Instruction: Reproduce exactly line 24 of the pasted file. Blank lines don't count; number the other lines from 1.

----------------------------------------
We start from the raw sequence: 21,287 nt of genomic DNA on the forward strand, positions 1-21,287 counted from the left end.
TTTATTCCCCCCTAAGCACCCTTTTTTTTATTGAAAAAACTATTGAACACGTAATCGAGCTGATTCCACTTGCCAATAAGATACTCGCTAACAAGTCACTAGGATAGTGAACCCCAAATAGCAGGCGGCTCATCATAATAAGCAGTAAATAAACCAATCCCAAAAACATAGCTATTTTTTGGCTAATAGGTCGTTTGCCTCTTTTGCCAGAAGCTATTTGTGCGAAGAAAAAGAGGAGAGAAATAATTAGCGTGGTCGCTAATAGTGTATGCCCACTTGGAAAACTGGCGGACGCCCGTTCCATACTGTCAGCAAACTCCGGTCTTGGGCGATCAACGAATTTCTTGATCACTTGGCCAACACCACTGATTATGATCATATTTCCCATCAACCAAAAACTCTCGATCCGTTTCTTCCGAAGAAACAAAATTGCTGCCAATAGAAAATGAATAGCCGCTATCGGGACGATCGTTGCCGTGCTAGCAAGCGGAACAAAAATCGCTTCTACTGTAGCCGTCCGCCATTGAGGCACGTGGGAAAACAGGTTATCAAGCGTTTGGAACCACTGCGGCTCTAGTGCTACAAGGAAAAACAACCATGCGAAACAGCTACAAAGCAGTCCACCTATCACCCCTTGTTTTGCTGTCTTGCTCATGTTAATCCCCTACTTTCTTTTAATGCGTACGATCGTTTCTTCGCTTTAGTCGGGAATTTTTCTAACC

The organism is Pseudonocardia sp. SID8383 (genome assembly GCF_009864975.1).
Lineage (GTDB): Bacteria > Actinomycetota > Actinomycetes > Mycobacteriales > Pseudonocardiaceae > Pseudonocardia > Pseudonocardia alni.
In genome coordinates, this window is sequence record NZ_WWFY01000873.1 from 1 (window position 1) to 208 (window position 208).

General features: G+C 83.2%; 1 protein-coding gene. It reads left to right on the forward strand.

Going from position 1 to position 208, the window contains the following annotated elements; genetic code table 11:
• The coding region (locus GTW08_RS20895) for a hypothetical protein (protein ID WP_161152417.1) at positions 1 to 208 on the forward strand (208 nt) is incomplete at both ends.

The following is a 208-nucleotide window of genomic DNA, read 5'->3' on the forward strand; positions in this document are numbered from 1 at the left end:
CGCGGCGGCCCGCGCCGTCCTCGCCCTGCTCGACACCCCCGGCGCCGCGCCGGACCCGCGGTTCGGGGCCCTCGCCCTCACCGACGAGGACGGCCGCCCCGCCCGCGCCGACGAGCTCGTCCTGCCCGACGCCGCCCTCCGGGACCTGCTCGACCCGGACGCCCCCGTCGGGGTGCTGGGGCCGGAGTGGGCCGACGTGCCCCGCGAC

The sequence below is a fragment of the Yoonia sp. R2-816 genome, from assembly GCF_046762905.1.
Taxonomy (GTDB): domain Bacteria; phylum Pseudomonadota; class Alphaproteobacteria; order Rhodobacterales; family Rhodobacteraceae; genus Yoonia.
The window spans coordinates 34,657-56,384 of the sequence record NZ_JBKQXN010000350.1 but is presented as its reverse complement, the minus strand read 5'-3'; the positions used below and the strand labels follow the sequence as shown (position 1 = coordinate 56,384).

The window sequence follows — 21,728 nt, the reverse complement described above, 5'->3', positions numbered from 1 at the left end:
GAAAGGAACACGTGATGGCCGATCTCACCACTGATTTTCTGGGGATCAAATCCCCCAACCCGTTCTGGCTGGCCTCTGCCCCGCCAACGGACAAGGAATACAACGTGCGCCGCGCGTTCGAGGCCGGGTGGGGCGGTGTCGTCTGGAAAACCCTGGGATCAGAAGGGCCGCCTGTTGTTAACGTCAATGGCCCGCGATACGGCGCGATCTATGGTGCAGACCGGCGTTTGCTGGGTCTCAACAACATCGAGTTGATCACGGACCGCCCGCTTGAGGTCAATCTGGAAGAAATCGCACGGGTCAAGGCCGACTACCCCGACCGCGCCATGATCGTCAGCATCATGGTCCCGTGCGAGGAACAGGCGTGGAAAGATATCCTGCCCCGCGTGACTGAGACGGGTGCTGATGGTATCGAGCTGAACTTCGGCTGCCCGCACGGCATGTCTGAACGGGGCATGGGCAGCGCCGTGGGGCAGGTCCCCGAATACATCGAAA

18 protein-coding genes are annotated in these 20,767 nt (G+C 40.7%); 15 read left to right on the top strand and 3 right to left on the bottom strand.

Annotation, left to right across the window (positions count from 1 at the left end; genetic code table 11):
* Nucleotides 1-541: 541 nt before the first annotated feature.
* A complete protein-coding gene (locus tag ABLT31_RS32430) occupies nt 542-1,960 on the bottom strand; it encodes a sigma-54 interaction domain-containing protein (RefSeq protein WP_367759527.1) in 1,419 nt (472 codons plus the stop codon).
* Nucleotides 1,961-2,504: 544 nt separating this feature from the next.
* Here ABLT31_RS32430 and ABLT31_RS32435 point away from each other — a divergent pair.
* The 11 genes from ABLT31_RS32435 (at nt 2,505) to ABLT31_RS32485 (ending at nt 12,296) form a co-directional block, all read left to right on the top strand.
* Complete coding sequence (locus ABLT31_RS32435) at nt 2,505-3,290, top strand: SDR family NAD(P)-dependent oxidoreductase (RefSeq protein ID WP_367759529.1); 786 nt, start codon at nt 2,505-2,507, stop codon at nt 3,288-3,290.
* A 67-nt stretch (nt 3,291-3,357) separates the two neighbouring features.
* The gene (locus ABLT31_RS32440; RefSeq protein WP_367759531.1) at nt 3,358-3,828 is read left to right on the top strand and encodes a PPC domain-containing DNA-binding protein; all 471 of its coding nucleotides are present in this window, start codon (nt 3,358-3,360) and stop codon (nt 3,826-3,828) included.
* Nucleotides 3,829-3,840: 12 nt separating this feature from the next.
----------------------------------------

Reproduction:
* A 67-nt stretch (nt 3,291-3,357) separates the two neighbouring features.